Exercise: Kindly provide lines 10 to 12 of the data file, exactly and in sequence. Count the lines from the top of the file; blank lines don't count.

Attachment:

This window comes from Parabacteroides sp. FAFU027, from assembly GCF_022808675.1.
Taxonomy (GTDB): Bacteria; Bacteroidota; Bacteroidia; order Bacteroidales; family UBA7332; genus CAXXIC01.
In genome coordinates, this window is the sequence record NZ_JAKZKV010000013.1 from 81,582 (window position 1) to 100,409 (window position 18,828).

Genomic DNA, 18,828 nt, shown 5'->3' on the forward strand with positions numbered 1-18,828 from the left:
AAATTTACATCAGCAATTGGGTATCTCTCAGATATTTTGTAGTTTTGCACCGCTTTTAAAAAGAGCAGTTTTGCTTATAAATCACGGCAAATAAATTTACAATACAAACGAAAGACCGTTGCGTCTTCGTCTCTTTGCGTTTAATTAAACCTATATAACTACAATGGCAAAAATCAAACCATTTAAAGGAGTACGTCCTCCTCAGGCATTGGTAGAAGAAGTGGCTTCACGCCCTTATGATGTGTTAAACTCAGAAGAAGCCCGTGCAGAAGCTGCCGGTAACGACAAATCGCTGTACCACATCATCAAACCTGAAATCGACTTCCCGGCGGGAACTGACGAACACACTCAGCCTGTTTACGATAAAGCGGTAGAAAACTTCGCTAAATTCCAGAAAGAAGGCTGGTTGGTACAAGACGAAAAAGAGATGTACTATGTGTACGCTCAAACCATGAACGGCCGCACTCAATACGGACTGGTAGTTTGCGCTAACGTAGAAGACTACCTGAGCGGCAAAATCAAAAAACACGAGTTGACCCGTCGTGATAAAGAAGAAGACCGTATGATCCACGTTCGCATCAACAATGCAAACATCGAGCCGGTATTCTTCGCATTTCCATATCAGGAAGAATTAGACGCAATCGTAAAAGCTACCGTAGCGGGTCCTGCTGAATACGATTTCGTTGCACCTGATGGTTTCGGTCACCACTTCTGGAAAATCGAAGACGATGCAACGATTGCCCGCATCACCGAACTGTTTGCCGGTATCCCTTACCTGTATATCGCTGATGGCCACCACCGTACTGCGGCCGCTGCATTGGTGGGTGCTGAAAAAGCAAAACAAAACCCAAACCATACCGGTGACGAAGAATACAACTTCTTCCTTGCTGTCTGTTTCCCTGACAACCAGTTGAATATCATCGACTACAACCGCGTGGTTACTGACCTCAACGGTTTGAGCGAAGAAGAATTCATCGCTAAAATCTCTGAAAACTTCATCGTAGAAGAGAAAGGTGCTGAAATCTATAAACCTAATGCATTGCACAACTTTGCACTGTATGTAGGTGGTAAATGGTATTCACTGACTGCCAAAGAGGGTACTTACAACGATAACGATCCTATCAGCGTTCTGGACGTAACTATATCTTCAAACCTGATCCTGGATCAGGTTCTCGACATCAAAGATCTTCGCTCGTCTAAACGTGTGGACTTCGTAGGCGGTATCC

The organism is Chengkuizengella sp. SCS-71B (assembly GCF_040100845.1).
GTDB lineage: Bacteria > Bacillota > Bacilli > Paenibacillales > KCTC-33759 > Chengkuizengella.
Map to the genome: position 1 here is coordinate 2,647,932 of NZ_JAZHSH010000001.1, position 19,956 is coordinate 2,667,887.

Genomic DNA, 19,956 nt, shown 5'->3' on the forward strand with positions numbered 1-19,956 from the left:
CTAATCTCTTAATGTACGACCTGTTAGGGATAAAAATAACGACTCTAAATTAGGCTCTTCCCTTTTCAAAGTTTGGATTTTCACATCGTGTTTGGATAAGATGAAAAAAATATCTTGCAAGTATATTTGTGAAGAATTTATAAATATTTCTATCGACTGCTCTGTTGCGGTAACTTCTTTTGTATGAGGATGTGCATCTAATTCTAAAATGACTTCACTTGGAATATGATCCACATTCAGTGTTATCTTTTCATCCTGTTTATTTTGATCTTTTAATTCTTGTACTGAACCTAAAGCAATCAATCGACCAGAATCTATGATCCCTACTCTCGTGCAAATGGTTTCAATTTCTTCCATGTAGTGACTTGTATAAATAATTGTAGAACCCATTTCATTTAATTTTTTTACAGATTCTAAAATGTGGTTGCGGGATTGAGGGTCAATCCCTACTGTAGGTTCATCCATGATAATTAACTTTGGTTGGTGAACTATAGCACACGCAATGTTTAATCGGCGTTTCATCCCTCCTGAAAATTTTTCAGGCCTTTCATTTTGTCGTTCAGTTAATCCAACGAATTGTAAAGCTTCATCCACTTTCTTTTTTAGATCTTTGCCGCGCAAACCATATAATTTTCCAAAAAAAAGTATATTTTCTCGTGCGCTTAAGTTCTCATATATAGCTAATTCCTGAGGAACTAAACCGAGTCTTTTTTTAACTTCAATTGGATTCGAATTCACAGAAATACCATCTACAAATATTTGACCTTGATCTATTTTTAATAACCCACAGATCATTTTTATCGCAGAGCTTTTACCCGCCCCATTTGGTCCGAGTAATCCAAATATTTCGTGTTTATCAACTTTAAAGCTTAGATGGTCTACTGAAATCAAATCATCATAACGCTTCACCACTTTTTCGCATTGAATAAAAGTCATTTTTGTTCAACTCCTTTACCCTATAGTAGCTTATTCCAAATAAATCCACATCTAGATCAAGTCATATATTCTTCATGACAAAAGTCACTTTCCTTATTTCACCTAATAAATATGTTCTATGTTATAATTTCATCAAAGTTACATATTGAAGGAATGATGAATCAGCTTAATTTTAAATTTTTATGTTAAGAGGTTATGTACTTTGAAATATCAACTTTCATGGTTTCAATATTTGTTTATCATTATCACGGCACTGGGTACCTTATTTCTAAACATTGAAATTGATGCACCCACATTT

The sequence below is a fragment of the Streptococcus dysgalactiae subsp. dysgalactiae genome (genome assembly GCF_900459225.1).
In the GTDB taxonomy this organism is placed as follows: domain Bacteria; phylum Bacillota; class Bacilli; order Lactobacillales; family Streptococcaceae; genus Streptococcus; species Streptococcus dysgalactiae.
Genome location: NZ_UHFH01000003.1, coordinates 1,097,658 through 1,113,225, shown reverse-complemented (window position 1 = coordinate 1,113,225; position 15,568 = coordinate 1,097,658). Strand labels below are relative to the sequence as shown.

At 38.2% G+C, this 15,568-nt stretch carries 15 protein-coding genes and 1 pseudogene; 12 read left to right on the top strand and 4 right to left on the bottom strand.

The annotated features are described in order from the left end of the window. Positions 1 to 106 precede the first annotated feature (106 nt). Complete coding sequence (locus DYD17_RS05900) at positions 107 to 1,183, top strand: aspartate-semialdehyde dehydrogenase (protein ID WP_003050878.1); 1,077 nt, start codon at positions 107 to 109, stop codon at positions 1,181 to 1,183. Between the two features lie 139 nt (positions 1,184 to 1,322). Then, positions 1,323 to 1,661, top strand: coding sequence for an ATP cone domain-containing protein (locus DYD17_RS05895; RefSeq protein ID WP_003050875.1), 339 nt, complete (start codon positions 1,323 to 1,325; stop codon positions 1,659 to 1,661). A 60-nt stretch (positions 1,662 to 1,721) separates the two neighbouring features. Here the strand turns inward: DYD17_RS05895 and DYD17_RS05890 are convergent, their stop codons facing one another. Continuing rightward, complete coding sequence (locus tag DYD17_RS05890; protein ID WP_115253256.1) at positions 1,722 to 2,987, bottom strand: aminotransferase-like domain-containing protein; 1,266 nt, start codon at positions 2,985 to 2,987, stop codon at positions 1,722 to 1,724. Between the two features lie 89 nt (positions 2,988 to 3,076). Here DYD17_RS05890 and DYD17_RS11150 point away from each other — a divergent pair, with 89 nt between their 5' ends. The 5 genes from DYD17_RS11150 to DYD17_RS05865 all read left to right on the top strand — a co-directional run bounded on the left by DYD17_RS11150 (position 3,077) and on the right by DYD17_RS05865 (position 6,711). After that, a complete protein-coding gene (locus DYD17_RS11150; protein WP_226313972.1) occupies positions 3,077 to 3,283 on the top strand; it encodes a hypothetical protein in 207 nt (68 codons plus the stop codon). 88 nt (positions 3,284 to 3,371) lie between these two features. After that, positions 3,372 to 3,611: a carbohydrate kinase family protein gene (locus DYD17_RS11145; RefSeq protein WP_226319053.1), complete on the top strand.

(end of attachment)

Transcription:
CTAATCTCTTAATGTACGACCTGTTAGGGATAAAAATAACGACTCTAAATTAGGCTCTTCCCTTTTCAAAGTTTGGATTTTCACATCGTGTTTGGATAAGATGAAAAAAATATCTTGCAAGTATATTTGTGAAGAATTTATAAATATTTCTATCGACTGCTCTGTTGCGGTAACTTCTTTTGTATGAGGATGTGCATCTAATTCTAAAATGACTTCACTTGGAATATGATCCACATTCAGTGTTATCTTTTCATCCTGTTTATTTTGATCTTTTAATTCTTGTACTGAACCTAAAGCAATCAATCGACCAGAATCTATGATCCCTACTCTCGTGCAAATGGTTTCAATTTCTTCCATGTAGTGACTTGTATAAATAATTGTAGAACCCATTTCATTTAATTTTTTTACAGATTCTAAAATGTGGTTGCGGGATTGAGGGTCAATCCCTACTGTAGGTTCATCCATGATAATTAACTTTGGTTGGTGAACTATAGCACACGCAATGTTTAATCGGCGTTTCATCCCTCCTGAAAATTTTTCAGGCCTTTCATTTTGTCGTTCAGTTAATCCAACGAATTGTAAAGCTTCATCCACTTTCTTTTTTAGATCTTTGCCGCGCAAACCATATAATTTTCCAAAAAAAAGTATATTTTCTCGTGCGCTTAAGTTCTCATATATAGCTAATTCCTGAGGAACTAAACCGAGTCTTTTTTTAACTTCAATTGGATTCGAATTCACAGAAATACCATCTACAAATATTTGACCTTGATCTATTTTTAATAACCCACAGATCATTTTTATCGCAGAGCTTTTACCCGCCCCATTTGGTCCGAGTAATCCAAATATTTCGTGTTTATCAACTTTAAAGCTTAGATGGTCTACTGAAATCAAATCATCATAACGCTTCACCACTTTTTCGCATTGAATAAAAGTCATTTTTGTTCAACTCCTTTACCCTATAGTAGCTTATTCCAAATAAATCCACATCTAGATCAAGTCATATATTCTTCATGACAAAAGTCACTTTCCTTATTTCACCTAATAAATATGTTCTATGTTATAATTTCATCAAAGTTACATATTGAAGGAATGATGAATCAGCTTAATTTTAAATTTTTATGTTAAGAGGTTATGTACTTTGAAATATCAACTTTCATGGTTTCAATATTTGTTTATCATTATCACGGCACTGGGTACCTTATTTCTAAACATTGAAATTGATGCACCCACATTT

The sequence below is a fragment of the Streptococcus dysgalactiae subsp. dysgalactiae genome (genome assembly GCF_900459225.1).
In the GTDB taxonomy this organism is placed as follows: domain Bacteria; phylum Bacillota; class Bacilli; order Lactobacillales; family Streptococcaceae; genus Streptococcus; species Streptococcus dysgalactiae.